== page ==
Pruning is an essential gardening activity. Whether you have a small balcony garden or acres of rolling lawns, you’ll need to head out into the garden armed with your pruning shears at some point in the year.
When compared to other simpler gardening tasks, pruning can seem quite technical. And depending on the plant, it often is. This leads many gardeners to make a few easily avoidable mistakes that could end up damaging their plants long term. Many plants are incredibly resilient and will bounce back without trouble, but it’s far better to avoid these mistakes and get the process right the first time than deal with a greater issue later on.
The first mistake deals with the tools used. Whether you’re pruning your herbs or a massive hedge, your tools should always be two things – clean and sharp. Gardening tools can harbour bacteria or fungi from prior use that get transferred to your plants during your next pruning session. This is a surefire way to spread disease throughout your garden, so make sure your tools are always clean before you get going.
They should also be well sharpened. When you’re anxious to get out into the garden and spend time with your plants, it’s understandable that the last thing you want to do is spend your time sharpening tools. However, blunt tools only make the task of pruning more difficult. It requires more force from you to finish, especially when it comes to dense shrubs or trees, and it is likely to damage the plant stems or branches at the same time. This prevents healthy regrowth, which is often the goal of pruning in the first place.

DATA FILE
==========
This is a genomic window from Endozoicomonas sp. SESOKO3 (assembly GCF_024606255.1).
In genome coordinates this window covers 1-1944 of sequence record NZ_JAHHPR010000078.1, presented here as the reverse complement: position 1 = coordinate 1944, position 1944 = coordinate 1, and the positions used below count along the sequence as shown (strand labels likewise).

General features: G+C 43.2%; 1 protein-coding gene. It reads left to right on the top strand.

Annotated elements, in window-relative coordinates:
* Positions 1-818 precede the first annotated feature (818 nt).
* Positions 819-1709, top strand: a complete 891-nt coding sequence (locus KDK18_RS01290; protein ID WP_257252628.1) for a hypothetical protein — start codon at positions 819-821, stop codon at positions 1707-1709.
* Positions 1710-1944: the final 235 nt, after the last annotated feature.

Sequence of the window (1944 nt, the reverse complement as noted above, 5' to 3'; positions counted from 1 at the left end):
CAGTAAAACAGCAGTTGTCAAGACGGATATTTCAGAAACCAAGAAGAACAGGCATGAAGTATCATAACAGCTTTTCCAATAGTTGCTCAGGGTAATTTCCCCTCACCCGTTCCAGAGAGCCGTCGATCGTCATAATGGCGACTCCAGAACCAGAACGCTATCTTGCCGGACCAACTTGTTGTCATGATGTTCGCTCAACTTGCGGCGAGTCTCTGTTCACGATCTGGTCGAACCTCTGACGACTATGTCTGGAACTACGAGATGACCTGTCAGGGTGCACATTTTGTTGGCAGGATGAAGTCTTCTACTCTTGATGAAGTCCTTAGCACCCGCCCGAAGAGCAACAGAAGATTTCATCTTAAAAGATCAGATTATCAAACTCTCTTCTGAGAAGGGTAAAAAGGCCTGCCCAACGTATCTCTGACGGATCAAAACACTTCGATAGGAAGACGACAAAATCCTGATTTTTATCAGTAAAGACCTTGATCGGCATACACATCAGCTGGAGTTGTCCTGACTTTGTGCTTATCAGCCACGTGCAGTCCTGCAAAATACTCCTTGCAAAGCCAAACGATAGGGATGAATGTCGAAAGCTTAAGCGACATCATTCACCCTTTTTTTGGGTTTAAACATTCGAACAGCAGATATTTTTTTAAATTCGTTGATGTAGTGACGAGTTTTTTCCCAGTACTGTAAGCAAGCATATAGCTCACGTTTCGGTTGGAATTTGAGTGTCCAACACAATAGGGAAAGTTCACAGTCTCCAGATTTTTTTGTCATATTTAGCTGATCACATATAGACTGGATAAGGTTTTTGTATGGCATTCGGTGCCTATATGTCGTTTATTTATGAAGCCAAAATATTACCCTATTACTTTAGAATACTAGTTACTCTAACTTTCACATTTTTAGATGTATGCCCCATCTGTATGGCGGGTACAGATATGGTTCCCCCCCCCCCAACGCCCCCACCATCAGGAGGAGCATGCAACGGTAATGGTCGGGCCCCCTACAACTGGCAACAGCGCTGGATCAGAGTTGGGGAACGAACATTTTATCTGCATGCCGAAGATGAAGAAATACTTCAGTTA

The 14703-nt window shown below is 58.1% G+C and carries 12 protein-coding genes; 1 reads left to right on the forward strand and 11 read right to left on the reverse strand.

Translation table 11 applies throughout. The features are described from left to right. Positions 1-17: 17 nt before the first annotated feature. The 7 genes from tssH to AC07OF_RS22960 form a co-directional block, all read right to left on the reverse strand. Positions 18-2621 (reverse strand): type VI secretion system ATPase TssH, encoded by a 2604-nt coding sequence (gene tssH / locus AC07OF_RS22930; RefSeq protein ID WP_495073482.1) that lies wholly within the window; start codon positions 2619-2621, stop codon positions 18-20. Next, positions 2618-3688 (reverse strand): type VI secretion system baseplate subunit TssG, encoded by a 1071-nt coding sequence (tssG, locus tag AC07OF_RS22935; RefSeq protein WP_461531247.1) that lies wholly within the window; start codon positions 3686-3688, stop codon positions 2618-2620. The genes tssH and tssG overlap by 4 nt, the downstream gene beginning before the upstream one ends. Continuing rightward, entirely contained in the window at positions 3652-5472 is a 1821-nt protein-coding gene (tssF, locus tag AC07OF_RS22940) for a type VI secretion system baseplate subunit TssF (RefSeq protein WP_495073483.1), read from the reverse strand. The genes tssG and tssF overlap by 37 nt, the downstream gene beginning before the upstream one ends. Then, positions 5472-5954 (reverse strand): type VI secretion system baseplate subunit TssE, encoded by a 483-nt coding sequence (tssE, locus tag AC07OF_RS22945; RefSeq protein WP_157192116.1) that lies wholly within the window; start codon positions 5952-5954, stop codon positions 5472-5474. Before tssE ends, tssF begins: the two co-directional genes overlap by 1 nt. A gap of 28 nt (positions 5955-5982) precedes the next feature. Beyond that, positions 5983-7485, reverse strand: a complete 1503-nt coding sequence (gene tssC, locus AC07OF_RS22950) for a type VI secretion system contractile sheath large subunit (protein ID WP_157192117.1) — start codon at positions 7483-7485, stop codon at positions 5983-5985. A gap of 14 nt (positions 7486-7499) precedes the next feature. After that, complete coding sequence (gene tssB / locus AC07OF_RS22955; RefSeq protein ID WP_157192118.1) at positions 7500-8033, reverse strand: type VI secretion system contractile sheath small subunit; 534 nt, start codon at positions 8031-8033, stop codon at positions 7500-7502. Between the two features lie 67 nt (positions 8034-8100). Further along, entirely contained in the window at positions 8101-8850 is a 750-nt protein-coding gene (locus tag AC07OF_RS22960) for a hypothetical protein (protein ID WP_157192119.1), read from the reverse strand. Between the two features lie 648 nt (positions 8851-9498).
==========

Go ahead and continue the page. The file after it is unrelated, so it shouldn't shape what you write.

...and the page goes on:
With tools sharpened, you should be ready to get pruning, but you need to ensure you don’t do so at the wrong time. Different plants need to be pruned at different times and may require different levels of pruning throughout the year. In spring, a light trim to promote new growth is normally the go-to, while larger cutbacks are done in autumn. Understand the needs of the specific plant you’re dealing with before you get started. Take hydrangeas as an example – some hydrangeas form flower buds at the end of the season to prepare for flowering the following year. If you cut these buds off during an autumn prune, you will have no flowers next year.
When it comes to the level of pruning done, there is always the risk of pruning too much. Pruning essentially creates open wounds on your plants. They have the ability to heal and come back stronger, but this does take quite a bit of energy. If you prune too much while the plant is growing, it can become stressed and go into survival mode – not good for healthy growth. For other plants that can be cut down to the ground without trouble, this is not really a concern, as long as it’s done at the right time.
And finally, we have the mistake of pruning without a clear goal in mind. You should always have an idea of why you’re pruning before you start, to guide you as to when to prune, how much of the plant to prune, and the technique required to get it right. This will prevent you from making avoidable mistakes in the process or taking it that little bit too far and harming the plants you are trying to help. It doesn’t have to be a tedious or difficult process if you understand your intentions.